July 31, 2014

MySQL on Amazon RDS part 1: insert performance

Amazon’s Relational Database Service (RDS) is a cloud-hosted MySQL solution. I’ve had some clients hitting performance limitations on standard EC2 servers with EBS volumes (see SSD versus EBS death match), and one of them wanted to evaluate RDS as a replacement. It is built on the same technologies, but the hardware and networking are supposed to be dedicated to RDS, not shared with the general usage of AWS as you get on normal EC2 servers with EBS.

I benchmarked the largest available RDS instance, which is listed as “High-Memory Quadruple Extra Large DB Instance: 68 GB of memory, 26 ECUs (8 virtual cores with 3.25 ECUs each), 64-bit platform, High I/O Capacity.” I used sysbench’s oltp benchmark, with 400,000,000 rows. This creates a table+index data size approximately twice as big as memory, so the workload should be somewhat IO-bound.

My goal for this benchmark is long-term performance, but as a side project, I thought it would be interesting to measure the single-threaded insert throughput as sysbench ran the “prepare” phase and filled the table with 400 million rows. Here is the chart of rows inserted per minute (click on the image for a bigger view):

We can deduce a few things from this.

  1. The overall downward slope of the line is steady enough to show that we did not cross a dramatic memory-to-disk threshold, as famously happens in B-Tree inserts (see InnoDB vs TokuDB for example). This doesn’t mean that we weren’t IO-bound; it might only mean that we were IO-bound the whole time waiting on fsync operations. But we didn’t go from a solely in-memory bottleneck to solely on-disk.
  2. The insert performance is quite variable, more so than I would like to see. My intuition is that there are some severe I/O slowdowns.
  3. I should have gathered more statistics and finer-grained samples, say, every 5 seconds instead of every minute, and some samples of more data such as SHOW INNODB STATUS. But I was on the client’s time and I wasn’t going to spend time redoing it — I did not see that it would really benefit them.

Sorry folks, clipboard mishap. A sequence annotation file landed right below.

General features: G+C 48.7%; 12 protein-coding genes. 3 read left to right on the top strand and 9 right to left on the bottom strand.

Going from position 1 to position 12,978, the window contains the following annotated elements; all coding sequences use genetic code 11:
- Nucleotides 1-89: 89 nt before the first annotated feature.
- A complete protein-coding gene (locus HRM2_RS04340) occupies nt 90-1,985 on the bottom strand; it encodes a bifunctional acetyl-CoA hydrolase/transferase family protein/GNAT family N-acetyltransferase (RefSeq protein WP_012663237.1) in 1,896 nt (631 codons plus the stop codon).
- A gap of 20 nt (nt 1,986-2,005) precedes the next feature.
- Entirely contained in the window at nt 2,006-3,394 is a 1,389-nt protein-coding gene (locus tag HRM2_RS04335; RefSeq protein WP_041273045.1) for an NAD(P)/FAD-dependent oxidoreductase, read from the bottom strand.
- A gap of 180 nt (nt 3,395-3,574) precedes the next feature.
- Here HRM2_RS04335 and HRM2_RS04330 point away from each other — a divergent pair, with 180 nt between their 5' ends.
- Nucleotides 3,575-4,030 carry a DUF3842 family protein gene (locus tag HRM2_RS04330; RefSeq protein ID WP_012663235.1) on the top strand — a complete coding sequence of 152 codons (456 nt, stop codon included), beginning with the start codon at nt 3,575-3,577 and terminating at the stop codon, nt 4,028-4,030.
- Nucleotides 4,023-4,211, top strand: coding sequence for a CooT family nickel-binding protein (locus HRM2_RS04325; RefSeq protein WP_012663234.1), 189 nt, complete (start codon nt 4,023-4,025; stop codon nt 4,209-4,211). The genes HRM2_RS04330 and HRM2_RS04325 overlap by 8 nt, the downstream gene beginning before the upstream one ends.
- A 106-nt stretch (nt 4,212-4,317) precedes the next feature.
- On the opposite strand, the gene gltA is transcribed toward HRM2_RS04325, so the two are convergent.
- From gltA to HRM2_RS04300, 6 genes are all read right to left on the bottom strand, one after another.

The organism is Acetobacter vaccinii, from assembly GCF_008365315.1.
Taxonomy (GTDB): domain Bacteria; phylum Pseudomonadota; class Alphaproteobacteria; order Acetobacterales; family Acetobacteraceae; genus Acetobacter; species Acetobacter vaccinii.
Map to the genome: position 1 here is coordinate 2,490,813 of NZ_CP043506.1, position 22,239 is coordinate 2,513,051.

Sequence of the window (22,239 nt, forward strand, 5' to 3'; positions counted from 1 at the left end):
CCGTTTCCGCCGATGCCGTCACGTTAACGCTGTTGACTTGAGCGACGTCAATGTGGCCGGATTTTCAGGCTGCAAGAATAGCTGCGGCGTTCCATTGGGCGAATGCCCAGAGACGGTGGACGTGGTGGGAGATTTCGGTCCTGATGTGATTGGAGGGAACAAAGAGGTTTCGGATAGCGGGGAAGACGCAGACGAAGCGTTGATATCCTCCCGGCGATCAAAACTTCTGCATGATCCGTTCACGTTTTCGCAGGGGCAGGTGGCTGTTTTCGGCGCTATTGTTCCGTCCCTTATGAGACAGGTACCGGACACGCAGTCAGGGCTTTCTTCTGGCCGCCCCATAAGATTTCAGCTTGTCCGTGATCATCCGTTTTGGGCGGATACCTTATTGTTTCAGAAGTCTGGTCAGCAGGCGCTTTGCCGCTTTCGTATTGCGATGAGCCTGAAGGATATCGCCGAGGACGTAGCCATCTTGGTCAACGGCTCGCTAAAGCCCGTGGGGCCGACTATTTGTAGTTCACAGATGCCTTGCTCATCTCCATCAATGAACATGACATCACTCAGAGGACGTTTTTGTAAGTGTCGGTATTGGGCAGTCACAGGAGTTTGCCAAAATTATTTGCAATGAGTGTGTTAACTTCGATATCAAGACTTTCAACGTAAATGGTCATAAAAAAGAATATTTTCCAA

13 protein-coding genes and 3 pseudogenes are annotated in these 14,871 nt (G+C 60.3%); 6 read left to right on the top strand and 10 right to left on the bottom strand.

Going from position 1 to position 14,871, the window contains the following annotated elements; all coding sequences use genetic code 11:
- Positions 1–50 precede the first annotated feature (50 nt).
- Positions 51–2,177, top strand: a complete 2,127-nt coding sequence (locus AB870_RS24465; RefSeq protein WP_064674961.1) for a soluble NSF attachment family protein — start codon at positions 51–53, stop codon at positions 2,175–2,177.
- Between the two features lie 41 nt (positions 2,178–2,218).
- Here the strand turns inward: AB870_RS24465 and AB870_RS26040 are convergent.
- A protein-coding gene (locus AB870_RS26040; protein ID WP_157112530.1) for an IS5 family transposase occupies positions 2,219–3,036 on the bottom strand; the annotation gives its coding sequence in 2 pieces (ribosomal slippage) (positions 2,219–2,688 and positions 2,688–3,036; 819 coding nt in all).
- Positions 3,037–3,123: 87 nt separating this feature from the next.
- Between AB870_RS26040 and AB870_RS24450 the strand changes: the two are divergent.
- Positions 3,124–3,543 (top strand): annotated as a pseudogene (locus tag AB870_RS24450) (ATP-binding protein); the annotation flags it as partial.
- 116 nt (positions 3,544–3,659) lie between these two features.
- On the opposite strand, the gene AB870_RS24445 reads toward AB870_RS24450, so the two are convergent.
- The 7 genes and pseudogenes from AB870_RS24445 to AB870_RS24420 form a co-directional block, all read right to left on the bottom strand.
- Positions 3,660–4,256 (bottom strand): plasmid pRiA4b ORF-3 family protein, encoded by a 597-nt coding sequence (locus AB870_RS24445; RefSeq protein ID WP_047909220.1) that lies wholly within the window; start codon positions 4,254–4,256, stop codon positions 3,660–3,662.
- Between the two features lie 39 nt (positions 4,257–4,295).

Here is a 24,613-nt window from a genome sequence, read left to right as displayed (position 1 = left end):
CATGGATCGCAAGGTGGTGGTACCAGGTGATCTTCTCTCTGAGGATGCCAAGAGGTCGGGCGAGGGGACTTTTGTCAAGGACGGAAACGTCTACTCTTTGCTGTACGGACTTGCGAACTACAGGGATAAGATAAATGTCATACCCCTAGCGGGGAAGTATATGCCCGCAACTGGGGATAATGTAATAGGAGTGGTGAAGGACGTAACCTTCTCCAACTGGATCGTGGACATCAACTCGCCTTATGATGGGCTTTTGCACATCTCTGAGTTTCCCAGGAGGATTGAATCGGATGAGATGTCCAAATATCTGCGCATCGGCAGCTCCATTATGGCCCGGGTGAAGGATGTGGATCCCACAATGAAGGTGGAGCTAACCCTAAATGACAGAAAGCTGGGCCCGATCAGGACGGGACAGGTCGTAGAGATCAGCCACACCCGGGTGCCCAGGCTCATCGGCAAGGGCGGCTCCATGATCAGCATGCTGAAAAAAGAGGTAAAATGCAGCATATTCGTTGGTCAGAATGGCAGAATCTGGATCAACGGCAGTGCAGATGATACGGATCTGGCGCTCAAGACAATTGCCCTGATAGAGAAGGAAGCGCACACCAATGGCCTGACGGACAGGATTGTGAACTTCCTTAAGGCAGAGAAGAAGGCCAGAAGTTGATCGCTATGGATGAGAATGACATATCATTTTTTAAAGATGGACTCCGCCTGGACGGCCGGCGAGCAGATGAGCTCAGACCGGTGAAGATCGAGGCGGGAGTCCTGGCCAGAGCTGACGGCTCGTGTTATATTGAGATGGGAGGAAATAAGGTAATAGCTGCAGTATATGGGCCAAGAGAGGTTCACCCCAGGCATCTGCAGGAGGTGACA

4. Finally, a single-threaded insert workload is not very revealing. To understand the sustained write performance of an RDS instance, we need a multi-threaded long-term insert benchmark such as IIBench.

In the next post in this series, we will see how the Amazon RDS instance performed at various thread counts on the OLTP benchmark.

Update Vadim and Peter have rightly pointed out that I shouldn’t have published this result without being able to explain exactly what was happening on the server. I will reproduce this test, capture more measurements about what was going on, and post a follow-up before I continue with the actual sysbench benchmark results.

About Baron Schwartz

Baron is the lead author of High Performance MySQL.
He is a former Percona employee.

Comments

  1. Baron Schwartz says:

    Patrick, there’s also a shiny version of it in Aspersa, along with nice docs on how to use.

  2. Patrick Casey says:

    Not sure if I should be embarrassed or not, but I’d never heard of that tool before. Think I’m going to take a crack at it; I’ll let folks know if I find anything interesting.

  3. Baron Schwartz says:

    Christian, I found some results that I didn’t understand, and delayed publishing more results until I did further benchmarking and validation. Unfortunately this ran me into the conference season, which is still ongoing, and will be followed immediately by a vacation. So it’s going to be a while, but I will finish and publish the results. Mind that this is an insert-only benchmark, and the other benchmarks you refer to sound like some other type of benchmark.

  4. Christian says:

    Just another thing…i just searched for similar benchmarks…but with the same “quadrupel super cool server” they just handle up to 7000 tpmC.

    And you got it 1000 times faster? Or did I miss sth?

  5. Baron Schwartz says:

    Patrick, I think “poor man’s profiler” is probably the tool for this situation.

  6. Christian says:

    Hello Baron,

    pretty amazing benchmark results..

    Can you estimate when part2 of this article (multithreaded benchmarking) will be available?

    Would it be even possible to build a cluster of cloud-instances…because I’m looking for a solution which can handle approx. 800 million inserts per hour…so I would need 5 instances for that task.

  7. Patrick Casey says:

    8 physical cores with hyperthreading; its a pair of intel L5520s. I’m not showing CPU saturation through. 35-40% User CPU, maybe 5-10% System and then 50% or so idle. On other workloads (16 threads doing queries with large memory sort selects), I can drive CPU saturation up to 100%, so I know its possible to use ‘em all.

    We’re actually already partitioning the table into 10 chunks, which seems to be close to optimal. More chunks actually slows us down in this use case.

  8. Peter Boros says:

    Patrick: do you really have 16 cores, or you have 8 cores with hyperthreading? Also, partitioning would help you if the table is large, index maintenance will be cheaper.

  9. Patrick Casey says:

    Thanks Baron,

    I need to look into whether or not its practical to upgrade. Be easier of course if I could guarantee beforehand “yeah, verily, if we upgrade it will be 3.14159 times faster”, but, of course, I can’t :) . I’ll have to lab it out and see what I find.